I am dismayed when I hear about a homeowner who has been scammed by a person who calls himself a handyman or home repair contractor. Scam artists seem to “pop up” when the weather gets warm, sometimes going door-to-door asking for work or will even stuff a flyer into a mailbox offering to do a variety of home repair services. There are also people who work as “independents” and offer a very low price to do a job. Sadly, they may not have the experience, skills or tools to do the job right. Shoddy work puts a homeowner in the position of having to pay twice for the job, once for the initial work and again to have the work done right.
McClurg's Home Remodeling Blog
Your home is mostly likely one of your greatest investments. To protect your investment, it is important to be able to spot small problems before they become major expenses. Dry rot is one of those problems.
Homes are like people. In order to be in the best shape possible, you have to pay attention to the signs that something may be wrong. For our homes, we do this each spring and fall with a home maintenance check-up.
Today's guest blogger is Paul Jones, Project Consultant for HomeRepair by McClurg. Paul has worked in the residential construction business for 12 years. Prior to that he worked for 20 years in commercial construction. He has been with the McClurg team for over five years and specializes in small- to medium-sized home repair projects.
With temperatures this morning well below zero, we expect to be getting calls about frozen water pipes. It's not unusual after a bitterly cold night like we had last night for homeowners to turn on the water and see a trickle of water then nothing. If this happens to you, your pipes may be in danger of bursting and will need to be thawed. We've outlined steps below on how to thaw frozen pipes. If in doubt, we recommend calling a professional.
December 2010 set records for snowfall in Central New York. Along with lake effect snows, there have been periods of thawing and refreezing causing problems for homeowners by creating ice dams - ridges of ice that prevent melting water from draining off the roof. Ice dams cause water ponds on roofs which can back up under shingles, seep into insulation and leak into the attic or along exterior walls. This water infiltration can lead to mold, mildew, interior wall/ceiling damage and rot.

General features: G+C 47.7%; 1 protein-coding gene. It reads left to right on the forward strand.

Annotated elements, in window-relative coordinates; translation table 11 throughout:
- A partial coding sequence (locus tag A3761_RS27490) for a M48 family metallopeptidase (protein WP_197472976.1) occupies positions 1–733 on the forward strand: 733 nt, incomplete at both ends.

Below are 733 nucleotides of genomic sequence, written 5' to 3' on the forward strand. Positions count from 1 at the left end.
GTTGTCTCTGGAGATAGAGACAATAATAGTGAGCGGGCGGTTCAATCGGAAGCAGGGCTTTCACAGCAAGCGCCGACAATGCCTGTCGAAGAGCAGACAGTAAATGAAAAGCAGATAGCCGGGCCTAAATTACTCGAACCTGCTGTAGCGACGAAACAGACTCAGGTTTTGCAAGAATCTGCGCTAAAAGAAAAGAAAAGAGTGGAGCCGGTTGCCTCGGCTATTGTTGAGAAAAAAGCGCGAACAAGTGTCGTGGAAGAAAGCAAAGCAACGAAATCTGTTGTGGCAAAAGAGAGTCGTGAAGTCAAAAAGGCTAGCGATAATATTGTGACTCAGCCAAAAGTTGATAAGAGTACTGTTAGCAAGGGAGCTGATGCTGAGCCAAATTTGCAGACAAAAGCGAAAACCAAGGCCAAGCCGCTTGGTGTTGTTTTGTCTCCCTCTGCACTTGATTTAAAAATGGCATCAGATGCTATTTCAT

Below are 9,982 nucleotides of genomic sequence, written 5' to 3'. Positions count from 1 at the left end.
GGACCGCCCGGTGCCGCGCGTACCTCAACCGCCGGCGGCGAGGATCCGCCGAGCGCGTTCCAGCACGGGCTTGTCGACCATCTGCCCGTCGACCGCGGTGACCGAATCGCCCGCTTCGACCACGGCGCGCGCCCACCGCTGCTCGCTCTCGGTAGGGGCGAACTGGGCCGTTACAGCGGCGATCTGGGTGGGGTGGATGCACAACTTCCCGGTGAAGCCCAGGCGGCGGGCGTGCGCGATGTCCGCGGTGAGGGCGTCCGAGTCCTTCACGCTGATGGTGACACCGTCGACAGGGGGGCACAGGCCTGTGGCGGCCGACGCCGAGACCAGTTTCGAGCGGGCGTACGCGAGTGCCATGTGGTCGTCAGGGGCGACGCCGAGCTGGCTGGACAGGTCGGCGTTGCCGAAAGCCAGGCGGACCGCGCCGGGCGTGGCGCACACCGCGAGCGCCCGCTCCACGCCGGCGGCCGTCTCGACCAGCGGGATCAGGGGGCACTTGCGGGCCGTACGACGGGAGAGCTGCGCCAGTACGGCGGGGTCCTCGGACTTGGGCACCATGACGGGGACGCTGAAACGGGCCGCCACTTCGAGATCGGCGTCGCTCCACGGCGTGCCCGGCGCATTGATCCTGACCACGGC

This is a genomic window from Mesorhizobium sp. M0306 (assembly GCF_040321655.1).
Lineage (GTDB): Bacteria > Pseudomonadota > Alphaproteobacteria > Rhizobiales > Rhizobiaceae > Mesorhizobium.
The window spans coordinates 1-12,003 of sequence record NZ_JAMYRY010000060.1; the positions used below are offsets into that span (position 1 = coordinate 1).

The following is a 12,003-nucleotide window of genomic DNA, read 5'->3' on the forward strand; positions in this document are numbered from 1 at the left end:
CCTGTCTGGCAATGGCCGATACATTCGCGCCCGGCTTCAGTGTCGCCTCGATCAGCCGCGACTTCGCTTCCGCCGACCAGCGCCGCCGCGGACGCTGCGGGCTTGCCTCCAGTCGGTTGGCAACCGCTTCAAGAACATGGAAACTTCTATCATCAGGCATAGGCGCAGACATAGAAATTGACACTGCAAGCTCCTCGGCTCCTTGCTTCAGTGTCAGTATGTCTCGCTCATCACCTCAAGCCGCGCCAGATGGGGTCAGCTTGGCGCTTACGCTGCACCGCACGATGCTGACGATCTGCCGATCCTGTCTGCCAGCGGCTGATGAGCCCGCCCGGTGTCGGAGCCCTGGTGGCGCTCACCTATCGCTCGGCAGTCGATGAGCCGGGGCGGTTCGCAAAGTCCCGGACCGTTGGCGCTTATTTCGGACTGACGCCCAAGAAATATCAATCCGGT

Porches are a great addition to homes, especially in Central New York where our spectacular summers are far too short. A porch can be a place for relaxation, outdoor dining or even sleeping on a warm summer night. Screened porches extend the time you can spend enjoying summer breezes by protecting you from insects.
As you may have heard or read about in the news, starting April 22, 2010 all contractors performing renovation, repair or painting on pre-1978 homes must be certified and follow specific work practices to prevent lead contamination. If you live in a house built before 1978, there's a good chance it contains lead paint.
Cracked or missing grout not only looks bad but it can cause water seepage and mildew growth.
Caulk is used to fill gaps and seal areas. Caulk applied around windows and doors reduces drafts and prevents water leaks. Around bathroom and kitchen fixtures, it provides a water proof seal. Caulk is applied around counters for aesthetics, and is also used by painters to eliminate gaps between walls and trim.